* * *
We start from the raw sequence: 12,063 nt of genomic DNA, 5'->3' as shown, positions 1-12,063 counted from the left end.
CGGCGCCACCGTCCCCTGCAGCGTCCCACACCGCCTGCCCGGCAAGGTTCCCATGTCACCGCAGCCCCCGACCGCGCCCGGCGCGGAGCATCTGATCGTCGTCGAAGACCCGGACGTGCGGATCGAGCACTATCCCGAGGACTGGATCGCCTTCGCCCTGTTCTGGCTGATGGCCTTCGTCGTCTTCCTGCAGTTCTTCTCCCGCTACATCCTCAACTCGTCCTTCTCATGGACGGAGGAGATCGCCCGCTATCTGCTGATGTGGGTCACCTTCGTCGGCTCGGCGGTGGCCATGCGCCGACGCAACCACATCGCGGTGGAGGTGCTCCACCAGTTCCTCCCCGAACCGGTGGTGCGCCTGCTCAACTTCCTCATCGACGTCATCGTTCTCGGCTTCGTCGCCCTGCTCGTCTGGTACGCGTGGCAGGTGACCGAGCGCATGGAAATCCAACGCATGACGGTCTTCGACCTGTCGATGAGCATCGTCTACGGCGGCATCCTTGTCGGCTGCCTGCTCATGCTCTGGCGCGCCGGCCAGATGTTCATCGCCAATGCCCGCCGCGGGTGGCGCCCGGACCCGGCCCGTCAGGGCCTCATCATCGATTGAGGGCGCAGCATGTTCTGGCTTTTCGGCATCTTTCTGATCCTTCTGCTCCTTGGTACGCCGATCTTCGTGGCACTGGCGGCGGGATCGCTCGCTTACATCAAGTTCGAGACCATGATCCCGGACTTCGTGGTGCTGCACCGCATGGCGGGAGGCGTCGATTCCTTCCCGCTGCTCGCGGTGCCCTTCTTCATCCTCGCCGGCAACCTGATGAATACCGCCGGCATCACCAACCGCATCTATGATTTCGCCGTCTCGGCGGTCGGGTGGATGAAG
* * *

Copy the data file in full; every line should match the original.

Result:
We start from the raw sequence: 12,063 nt of genomic DNA, 5'->3' as shown, positions 1-12,063 counted from the left end.
CGGCGCCACCGTCCCCTGCAGCGTCCCACACCGCCTGCCCGGCAAGGTTCCCATGTCACCGCAGCCCCCGACCGCGCCCGGCGCGGAGCATCTGATCGTCGTCGAAGACCCGGACGTGCGGATCGAGCACTATCCCGAGGACTGGATCGCCTTCGCCCTGTTCTGGCTGATGGCCTTCGTCGTCTTCCTGCAGTTCTTCTCCCGCTACATCCTCAACTCGTCCTTCTCATGGACGGAGGAGATCGCCCGCTATCTGCTGATGTGGGTCACCTTCGTCGGCTCGGCGGTGGCCATGCGCCGACGCAACCACATCGCGGTGGAGGTGCTCCACCAGTTCCTCCCCGAACCGGTGGTGCGCCTGCTCAACTTCCTCATCGACGTCATCGTTCTCGGCTTCGTCGCCCTGCTCGTCTGGTACGCGTGGCAGGTGACCGAGCGCATGGAAATCCAACGCATGACGGTCTTCGACCTGTCGATGAGCATCGTCTACGGCGGCATCCTTGTCGGCTGCCTGCTCATGCTCTGGCGCGCCGGCCAGATGTTCATCGCCAATGCCCGCCGCGGGTGGCGCCCGGACCCGGCCCGTCAGGGCCTCATCATCGATTGAGGGCGCAGCATGTTCTGGCTTTTCGGCATCTTTCTGATCCTTCTGCTCCTTGGTACGCCGATCTTCGTGGCACTGGCGGCGGGATCGCTCGCTTACATCAAGTTCGAGACCATGATCCCGGACTTCGTGGTGCTGCACCGCATGGCGGGAGGCGTCGATTCCTTCCCGCTGCTCGCGGTGCCCTTCTTCATCCTCGCCGGCAACCTGATGAATACCGCCGGCATCACCAACCGCATCTATGATTTCGCCGTCTCGGCGGTCGGGTGGATGAAG